Korea Post Savings Fund has a 4.4% target investment return for 2011, ambitious enough to require it to gradually increase its exposure to risk assets.
This means the institution will look to add equities and alternative investments to the portfolio mix, says Jung Jong-yong, CIO of the postal savings fund management team. He was speaking last week at AsianInvestor’s fifth annual Korea institutional investment forum in Seoul.
Jung says the $52 billion institution, which is separate from Korea Post Insurance Fund, must generate $2 billion or more of profits from its investments annually. The insurance fund has traditionally been a more aggressive investor, thanks to its longer-term liability profile.
However, as a deposit-taking institution, the savings fund must be very cautious with its money, with liquidity and safety the drivers of its asset-allocation decisions. As of June, 93% of its assets are categorised as ‘safe’ and 7% as ‘risky’. It invests 70% of its assets directly and outsources the other 30%.
The group’s move to boost its risk-asset exposure is partly driven by global and local economic conditions. Korea Post’s deposits and cash inflows are linked to domestic interest rates. The global outlook is uncertain, with fears of a return to recession among developed countries, and domestic investors can’t expect to match the same kind of high returns they’ve enjoyed recently.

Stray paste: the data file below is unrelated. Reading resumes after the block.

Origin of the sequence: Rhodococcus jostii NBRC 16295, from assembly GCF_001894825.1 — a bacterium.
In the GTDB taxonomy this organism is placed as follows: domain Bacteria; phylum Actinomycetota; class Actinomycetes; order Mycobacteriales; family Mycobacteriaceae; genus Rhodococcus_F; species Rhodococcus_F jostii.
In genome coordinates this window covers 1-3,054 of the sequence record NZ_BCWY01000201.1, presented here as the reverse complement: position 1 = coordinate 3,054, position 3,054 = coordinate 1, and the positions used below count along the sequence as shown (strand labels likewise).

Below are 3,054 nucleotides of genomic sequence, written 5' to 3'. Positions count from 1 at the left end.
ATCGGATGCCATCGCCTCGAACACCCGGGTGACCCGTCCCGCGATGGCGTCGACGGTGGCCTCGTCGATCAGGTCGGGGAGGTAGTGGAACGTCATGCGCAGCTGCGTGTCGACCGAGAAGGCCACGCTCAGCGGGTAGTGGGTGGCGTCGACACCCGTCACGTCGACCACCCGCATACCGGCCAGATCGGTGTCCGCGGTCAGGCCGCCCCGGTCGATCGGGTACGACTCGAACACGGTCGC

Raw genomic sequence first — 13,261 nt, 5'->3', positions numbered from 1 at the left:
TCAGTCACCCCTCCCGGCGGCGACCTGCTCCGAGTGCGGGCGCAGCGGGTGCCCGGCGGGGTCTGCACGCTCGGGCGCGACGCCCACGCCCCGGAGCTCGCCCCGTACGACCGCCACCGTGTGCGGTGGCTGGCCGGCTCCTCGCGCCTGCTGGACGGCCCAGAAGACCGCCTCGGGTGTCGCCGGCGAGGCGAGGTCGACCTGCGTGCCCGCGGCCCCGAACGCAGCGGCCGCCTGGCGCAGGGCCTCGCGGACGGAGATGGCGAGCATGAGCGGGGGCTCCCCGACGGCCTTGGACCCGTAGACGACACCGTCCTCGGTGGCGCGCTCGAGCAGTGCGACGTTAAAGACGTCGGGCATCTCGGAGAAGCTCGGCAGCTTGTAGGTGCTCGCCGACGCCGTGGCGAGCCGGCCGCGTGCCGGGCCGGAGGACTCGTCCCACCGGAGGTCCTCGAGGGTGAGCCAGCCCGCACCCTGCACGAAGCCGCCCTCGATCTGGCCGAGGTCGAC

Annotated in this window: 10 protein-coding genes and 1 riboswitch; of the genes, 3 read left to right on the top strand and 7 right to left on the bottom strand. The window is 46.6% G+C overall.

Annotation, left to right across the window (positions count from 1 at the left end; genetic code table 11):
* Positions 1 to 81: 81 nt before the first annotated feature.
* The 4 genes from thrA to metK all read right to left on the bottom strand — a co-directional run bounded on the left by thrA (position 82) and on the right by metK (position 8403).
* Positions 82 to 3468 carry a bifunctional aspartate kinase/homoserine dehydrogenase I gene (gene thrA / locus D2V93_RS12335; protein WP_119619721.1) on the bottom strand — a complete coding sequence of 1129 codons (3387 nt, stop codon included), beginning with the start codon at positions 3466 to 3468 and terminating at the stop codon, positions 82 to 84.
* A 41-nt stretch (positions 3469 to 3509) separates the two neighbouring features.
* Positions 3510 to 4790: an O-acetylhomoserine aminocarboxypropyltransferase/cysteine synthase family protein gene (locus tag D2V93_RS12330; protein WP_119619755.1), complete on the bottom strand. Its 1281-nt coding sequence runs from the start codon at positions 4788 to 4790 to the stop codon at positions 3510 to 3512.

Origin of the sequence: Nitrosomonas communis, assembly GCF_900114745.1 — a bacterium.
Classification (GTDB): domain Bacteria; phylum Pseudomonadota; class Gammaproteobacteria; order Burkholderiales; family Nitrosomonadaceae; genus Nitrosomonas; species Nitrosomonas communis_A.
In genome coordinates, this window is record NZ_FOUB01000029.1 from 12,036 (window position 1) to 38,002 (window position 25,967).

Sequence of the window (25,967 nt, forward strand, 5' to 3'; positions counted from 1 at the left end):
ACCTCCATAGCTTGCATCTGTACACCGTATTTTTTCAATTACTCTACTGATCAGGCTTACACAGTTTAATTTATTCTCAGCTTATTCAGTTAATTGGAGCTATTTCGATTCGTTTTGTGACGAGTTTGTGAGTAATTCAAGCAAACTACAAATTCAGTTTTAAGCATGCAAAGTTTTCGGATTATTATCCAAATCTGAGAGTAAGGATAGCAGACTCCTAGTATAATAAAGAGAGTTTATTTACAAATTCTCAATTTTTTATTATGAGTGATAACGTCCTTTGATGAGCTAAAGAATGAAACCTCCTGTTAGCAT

Given rising interest rates in Korea, the savings fund has begun reducing its exposure to Korean fixed income. However, Jung says market conditions may prompt a return to net buying of local bonds because interest rates seem to have stabilised.
Although domestic equities can provide better returns, the local stock market is also volatile, so there is a limit to which Korea Post can invest in it. Jung says alternative investments can provide a source of stable income-generating returns instead.
Today the fund already invests in eight foreign private-equity funds and 10 local ones. Jung suggests it may add managers and will consider allocating to foreign hedge-fund managers.
Korea Post’s savings division has already reported investing about $50 million in Japanese equities and $100 million in commodities in the first half of 2011, and it has another $200 million budgeted for alternatives this year.